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That’s how long it may take PG&E workers to inspect transmission lines, grid before they can be re-energized
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Once PG&E de-energizes the transmission line that supplies electricity to Manteca and much of the rest of San Joaquin County due to severe wildfire conditions elsewhere power will be out for a minimum of 48 hours.

That’s because before PG&E can re-energize the transmission lines and the rest of the grid it must be inspected. That process will take at least two days if not longer. Given the combination severe winds, and humidity that are the driving ingredients of creating severe wildfire hazards in impacted areas can last as long as three days, that is where the warning from PG&E that residents need to prepare for being without power for two to five days comes from.

PG&E has gotten the green light from the California Public Utilities this wildfire season to cut power on transmission lines that could leave cities more than 80 miles from areas experiencing severe wildfire conditions without electricity in order to reduce the potential for the utility’s equipment to spark fires such as the one last year in Butte County that killed 85 people and destroyed more than 14,000 homes.

The City of Manteca intends to press PG&E — even if it means pursing legal avenues — to obtain a clearer picture of what areas that are facing severe wildfire conditions would prompt the utility to de-energy transmission lines.

PG&E has indicated communities impacted by a decision to de-energize transmission lines would receive notification of hopefully at least several hours if not longer before the power is actually turned off.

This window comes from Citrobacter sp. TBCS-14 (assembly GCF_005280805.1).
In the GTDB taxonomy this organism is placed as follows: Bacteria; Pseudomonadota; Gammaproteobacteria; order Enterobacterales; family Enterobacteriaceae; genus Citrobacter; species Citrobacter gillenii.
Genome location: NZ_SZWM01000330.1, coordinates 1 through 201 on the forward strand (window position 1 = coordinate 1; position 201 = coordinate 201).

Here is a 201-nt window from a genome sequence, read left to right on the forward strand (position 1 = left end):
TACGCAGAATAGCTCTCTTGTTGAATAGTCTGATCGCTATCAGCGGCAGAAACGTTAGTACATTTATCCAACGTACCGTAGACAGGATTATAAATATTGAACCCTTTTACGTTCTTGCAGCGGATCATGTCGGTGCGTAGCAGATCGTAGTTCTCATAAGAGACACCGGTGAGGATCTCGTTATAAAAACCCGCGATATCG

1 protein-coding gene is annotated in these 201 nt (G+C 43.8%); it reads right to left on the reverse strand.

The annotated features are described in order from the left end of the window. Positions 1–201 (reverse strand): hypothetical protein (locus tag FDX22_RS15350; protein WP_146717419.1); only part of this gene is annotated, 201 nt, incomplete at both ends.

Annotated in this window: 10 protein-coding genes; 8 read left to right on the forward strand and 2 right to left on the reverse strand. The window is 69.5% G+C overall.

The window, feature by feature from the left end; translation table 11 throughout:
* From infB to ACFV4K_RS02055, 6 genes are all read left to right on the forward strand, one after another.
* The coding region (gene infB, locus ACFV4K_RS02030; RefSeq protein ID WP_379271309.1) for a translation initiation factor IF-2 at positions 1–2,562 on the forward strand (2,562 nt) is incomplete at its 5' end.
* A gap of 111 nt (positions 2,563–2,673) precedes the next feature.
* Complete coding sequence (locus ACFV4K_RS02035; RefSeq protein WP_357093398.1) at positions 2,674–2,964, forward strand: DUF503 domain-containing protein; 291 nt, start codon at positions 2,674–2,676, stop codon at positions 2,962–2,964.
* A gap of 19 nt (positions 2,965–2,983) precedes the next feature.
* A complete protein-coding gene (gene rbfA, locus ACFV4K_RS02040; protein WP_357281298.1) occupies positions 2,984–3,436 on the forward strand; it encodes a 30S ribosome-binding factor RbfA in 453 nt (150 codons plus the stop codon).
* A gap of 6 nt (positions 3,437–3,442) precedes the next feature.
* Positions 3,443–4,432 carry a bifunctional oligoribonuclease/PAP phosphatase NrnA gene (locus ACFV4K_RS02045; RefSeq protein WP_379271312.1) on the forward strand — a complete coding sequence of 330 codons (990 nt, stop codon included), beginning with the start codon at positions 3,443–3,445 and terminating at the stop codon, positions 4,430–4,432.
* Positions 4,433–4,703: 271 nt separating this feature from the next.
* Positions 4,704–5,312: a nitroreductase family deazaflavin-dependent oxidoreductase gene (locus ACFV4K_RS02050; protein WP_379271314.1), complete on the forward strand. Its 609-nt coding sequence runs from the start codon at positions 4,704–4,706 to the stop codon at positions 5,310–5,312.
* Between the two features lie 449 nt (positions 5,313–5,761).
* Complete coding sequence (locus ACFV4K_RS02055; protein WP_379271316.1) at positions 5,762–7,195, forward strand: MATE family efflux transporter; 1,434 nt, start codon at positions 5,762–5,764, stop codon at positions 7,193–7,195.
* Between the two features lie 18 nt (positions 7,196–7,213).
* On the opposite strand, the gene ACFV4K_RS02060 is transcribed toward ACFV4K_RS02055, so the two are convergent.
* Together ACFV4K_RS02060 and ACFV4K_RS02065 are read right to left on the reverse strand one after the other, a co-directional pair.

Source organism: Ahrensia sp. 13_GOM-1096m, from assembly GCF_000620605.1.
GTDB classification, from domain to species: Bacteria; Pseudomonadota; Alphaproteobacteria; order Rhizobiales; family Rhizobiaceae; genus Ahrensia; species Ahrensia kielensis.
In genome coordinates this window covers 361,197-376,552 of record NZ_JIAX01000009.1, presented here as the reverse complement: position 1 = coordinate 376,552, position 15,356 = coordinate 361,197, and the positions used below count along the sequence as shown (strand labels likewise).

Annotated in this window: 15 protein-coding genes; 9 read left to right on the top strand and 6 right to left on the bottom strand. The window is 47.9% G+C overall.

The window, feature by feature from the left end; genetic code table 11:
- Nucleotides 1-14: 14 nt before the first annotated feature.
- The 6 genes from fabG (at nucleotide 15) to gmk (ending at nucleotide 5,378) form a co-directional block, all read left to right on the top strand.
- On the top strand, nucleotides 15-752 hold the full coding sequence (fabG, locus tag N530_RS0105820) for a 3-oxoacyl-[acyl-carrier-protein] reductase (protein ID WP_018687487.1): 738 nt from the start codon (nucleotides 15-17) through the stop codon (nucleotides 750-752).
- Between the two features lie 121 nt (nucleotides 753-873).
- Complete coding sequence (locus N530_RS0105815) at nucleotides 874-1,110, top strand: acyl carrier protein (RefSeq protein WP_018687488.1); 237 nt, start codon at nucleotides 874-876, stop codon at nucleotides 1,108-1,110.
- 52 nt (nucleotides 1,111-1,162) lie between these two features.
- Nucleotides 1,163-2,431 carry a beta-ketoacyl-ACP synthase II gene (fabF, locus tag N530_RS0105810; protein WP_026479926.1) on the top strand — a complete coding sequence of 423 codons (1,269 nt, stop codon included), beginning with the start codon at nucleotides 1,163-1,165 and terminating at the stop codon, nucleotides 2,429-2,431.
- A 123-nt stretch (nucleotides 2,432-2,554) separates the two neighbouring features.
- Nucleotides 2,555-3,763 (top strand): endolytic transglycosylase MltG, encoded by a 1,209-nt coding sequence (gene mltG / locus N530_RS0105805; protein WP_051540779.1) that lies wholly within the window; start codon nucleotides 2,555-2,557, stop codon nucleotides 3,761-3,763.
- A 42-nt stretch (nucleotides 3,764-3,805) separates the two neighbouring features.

City Manager Tim Ogden noted PG&E has steadfastly refused to say fire dangers in what areas would cause Manteca to go dark. City personnel in charge of preparing for the PG&E triggered local emergency have indicated if they have better knowledge of fire conditions in what specific areas would cause the loss of power locally they could be in a position to have personnel to deploy quicker and more effectively when PG&E actually pulls the plug on power.

If the city knew what areas the transmission line serves they could have key staff monitor conditions and prepare accordingly to prepare to implement a local emergency plan that is now being put together.

One example of how the city could better prepare if they knew where the impacted areas the line serves would be so they could have public works trucks preloaded with barricades that have stop signs and possible flashers that would have to be placed at the 50 plus intersections in Manteca controlled by traffic lights.

While some customers that have been pressing for more details erroneously believe PG&E can predict when they need to cut the power either days or weeks in advance that is not the case. It is driven by weather conditions, the dryness of vegetation and geographic concerns where ridges and such work in concert with high winds to make matters worse. PG&E last year turned off power to Calistoga in Napa County and parts of El Dorado County for one to three days. This year, the San Francisco Chronicle reports under the new PG&E operating procedures to reduce their wildfire exposure Calistoga could be without power 15 times if last year’s conditions were repeated this year. The biggest difference is the power shut-off this year will include transmission lines.

Ogden noted that when all city employees are hired they are deputized as emergency workers. That means the city will have roughly 250 people in addition to public safety personnel as well as trained volunteers such as the Community Emergency Response Team to call on when the power goes out. A number of those workers assigned to wastewater and water divisions will have to make sure both systems are operating plus make sure diesel generators that are attached to a number to city wells as backups have adequate fuel and are kept running.

The City Council will be updated when they meet Tuesday at 7 p.m. at the Civic Center, 1001 W. Center St., on the city’s emergency preparation for when PG&E cuts off power.

The fact wildfire season occurs when temperatures are hottest means emergency planners will be coming up with a strategy to deal with what could be a surge in heat related illnesses.

Unlike in normal heat waves when the mercury exceeds 100 degrees the city will have not have a cooling center available at the Manteca Senior Center since the power will be off.


To contact Dennis Wyatt, email